By Dr. Larry Chiaramonte
I used to ask my kids, “What has four wheels and flies?” The answer is: a garbage truck.
A new version for allergists everywhere is, what does an 18-wheel truck deliver when it’s not unloading cargo? The answer is, pollution. When trucks are waiting to load and unload they keep their engines running, thus delivering tons and tons of black-carbon particulates that aggravate the airways of the surrounding population.
As the website greenbiz.com reported recently:
Diesel-powered vehicles and equipment account for nearly half of all nitrogen oxides and more than two-thirds of all particulate matter emissions from U.S. transportation sources, according to the Union of Concerned Scientists. “Researchers estimate that, nationwide, tens of thousands of people die prematurely each year as a result of particulate pollution,” the group says. “Diesel engines contribute to the problem by releasing particulates directly into the air and by emitting nitrogen oxides and sulfur oxides, which transform into ‘secondary’ particulates in the atmosphere.”
The 12,000 trucks that hang around daily in Hunts Point, the Bronx have a lot to do with the dubious distinction of it making it the nation’s worst asthma zip code. I would compare it to landing and taking off at a major airport, but spread over a much smaller, more densely populated area. The trucks must wait their turn sometimes as long as ten hours for dock handling space. While truck traffic is unavoidable at the Point, a new generation of cleaner engines could result in far less pollution from idling. The transformation could be paid for by a combination of subsidies and lower fuel costs, and a long view of the savings from lower health costs.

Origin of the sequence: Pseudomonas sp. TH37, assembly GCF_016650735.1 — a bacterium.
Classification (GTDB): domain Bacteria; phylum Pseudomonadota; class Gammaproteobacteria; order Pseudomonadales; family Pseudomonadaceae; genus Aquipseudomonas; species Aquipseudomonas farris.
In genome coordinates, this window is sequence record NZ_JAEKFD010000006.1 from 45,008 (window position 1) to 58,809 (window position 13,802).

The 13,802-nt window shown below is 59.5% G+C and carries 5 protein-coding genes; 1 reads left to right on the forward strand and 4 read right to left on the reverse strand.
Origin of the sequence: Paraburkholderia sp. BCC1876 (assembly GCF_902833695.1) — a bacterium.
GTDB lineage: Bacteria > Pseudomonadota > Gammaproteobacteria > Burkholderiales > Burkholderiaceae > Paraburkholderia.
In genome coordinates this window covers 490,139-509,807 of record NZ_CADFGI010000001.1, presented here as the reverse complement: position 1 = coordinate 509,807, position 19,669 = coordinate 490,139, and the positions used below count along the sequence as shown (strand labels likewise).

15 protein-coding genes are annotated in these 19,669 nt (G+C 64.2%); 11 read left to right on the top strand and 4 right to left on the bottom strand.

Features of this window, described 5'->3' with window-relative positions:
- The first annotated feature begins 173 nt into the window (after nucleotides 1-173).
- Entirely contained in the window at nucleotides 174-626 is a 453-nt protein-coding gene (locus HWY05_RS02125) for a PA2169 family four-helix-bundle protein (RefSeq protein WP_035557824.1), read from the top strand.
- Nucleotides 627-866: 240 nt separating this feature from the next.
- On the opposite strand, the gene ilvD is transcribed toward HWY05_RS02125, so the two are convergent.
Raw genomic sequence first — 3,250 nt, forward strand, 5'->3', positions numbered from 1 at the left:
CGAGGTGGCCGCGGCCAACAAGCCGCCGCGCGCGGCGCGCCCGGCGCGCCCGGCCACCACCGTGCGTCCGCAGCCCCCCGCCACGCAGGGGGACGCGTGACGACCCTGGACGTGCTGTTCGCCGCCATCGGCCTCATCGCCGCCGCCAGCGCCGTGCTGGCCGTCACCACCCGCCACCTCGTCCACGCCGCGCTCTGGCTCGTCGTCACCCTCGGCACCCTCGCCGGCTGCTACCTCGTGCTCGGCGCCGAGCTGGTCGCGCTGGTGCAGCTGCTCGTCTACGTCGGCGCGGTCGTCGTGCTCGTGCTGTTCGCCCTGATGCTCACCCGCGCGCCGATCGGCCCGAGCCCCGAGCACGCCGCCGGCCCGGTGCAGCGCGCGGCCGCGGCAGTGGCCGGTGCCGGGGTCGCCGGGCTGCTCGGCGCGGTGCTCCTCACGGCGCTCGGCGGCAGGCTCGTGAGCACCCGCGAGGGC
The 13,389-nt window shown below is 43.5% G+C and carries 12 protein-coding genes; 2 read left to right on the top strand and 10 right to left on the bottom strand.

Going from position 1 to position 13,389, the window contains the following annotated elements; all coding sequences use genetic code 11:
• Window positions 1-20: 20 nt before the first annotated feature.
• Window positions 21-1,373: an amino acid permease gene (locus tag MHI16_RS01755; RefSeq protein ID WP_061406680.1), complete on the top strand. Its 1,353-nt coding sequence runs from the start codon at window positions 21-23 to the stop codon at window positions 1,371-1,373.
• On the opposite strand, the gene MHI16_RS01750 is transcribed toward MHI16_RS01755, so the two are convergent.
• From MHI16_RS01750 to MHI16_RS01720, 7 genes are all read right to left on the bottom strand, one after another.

Says John Boesel, president and CEO of Calstart, a membership group dedicated to the growth of a clean transportation technologies, “In the long run, society will save money because we’re going to reduce our healthcare expenditures. I think it’s an appropriate role now, say through the end of this decade, for government agencies to provide some funding until the volumes get up. And then once the volumes get up, then we’ll see the prices drop, and I don’t think we’ll see the need for subsidy beyond that.”
I hope so. Fuel costs alone aren’t much of a factor because in addition to the need to keep produce refrigerated, truck engines also power a range of comforts for drivers that keep life on the road bearable. The self-contained environments include full entertainment systems and facilities for to serve every bodily need: eating, bathing, sleep and even sex. The available electrical hookups to prevent idling are underused. Fines as large as $1,000 for idling more than twelve minutes have become law with little effect. The fuel consumed by idling at Hunts Point is a tiny fraction of the $400 or more per day for keeping it on the road, and the overall costs of thousands when you factor in the driver’s pay, insurance, logistics management and so on.
I’ll take the weaning and greening, even if it means subsidies in the short term, which, combined with lower fuel costs, will give fleet managers a five-year payback according to experts.
Hunts Point is as much a part of the economic and cultural life of the neighborhood as nearby Yankee Stadium. One of the odd things about the renovation of the Stadium a few years back is that the heavy investment in parking lots has been a disaster as more and more people arrive by public transportation. That’s a good thing for everyone but investors. But lettuce and tomatoes can’t take the subway. A greener truck fleet would help everyone.
Photo by psipunk.com